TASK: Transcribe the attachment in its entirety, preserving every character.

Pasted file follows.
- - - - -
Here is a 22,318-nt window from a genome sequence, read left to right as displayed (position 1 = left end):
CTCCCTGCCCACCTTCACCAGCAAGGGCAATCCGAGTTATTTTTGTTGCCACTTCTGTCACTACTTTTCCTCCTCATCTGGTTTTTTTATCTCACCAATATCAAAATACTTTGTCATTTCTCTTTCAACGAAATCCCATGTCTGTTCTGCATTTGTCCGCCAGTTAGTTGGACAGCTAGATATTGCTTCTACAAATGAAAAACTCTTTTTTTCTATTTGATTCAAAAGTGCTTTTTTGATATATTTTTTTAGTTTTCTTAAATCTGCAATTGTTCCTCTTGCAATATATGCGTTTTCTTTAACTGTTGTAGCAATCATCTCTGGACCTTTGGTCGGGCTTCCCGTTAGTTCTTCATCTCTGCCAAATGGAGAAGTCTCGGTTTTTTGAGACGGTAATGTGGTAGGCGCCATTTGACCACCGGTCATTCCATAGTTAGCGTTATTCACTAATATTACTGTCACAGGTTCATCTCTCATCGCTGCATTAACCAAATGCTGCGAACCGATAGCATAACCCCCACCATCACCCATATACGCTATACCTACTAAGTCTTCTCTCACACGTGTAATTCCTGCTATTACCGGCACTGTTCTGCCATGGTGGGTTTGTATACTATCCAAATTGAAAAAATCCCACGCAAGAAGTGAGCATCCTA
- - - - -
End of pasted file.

Here is a 22,318-nt window from a genome sequence, read left to right as displayed (position 1 = left end):
CTCCCTGCCCACCTTCACCAGCAAGGGCAATCCGAGTTATTTTTGTTGCCACTTCTGTCACTACTTTTCCTCCTCATCTGGTTTTTTTATCTCACCAATATCAAAATACTTTGTCATTTCTCTTTCAACGAAATCCCATGTCTGTTCTGCATTTGTCCGCCAGTTAGTTGGACAGCTAGATATTGCTTCTACAAATGAAAAACTCTTTTTTTCTATTTGATTCAAAAGTGCTTTTTTGATATATTTTTTTAGTTTTCTTAAATCTGCAATTGTTCCTCTTGCAATATATGCGTTTTCTTTAACTGTTGTAGCAATCATCTCTGGACCTTTGGTCGGGCTTCCCGTTAGTTCTTCATCTCTGCCAAATGGAGAAGTCTCGGTTTTTTGAGACGGTAATGTGGTAGGCGCCATTTGACCACCGGTCATTCCATAGTTAGCGTTATTCACTAATATTACTGTCACAGGTTCATCTCTCATCGCTGCATTAACCAAATGCTGCGAACCGATAGCATAACCCCCACCATCACCCATATACGCTATACCTACTAAGTCTTCTCTCACACGTGTAATTCCTGCTATTACCGGCACTGTTCTGCCATGGTGGGTTTGTATACTATCCAAATTGAAAAAATCCCACGCAAGAAGTGAGCATCCTA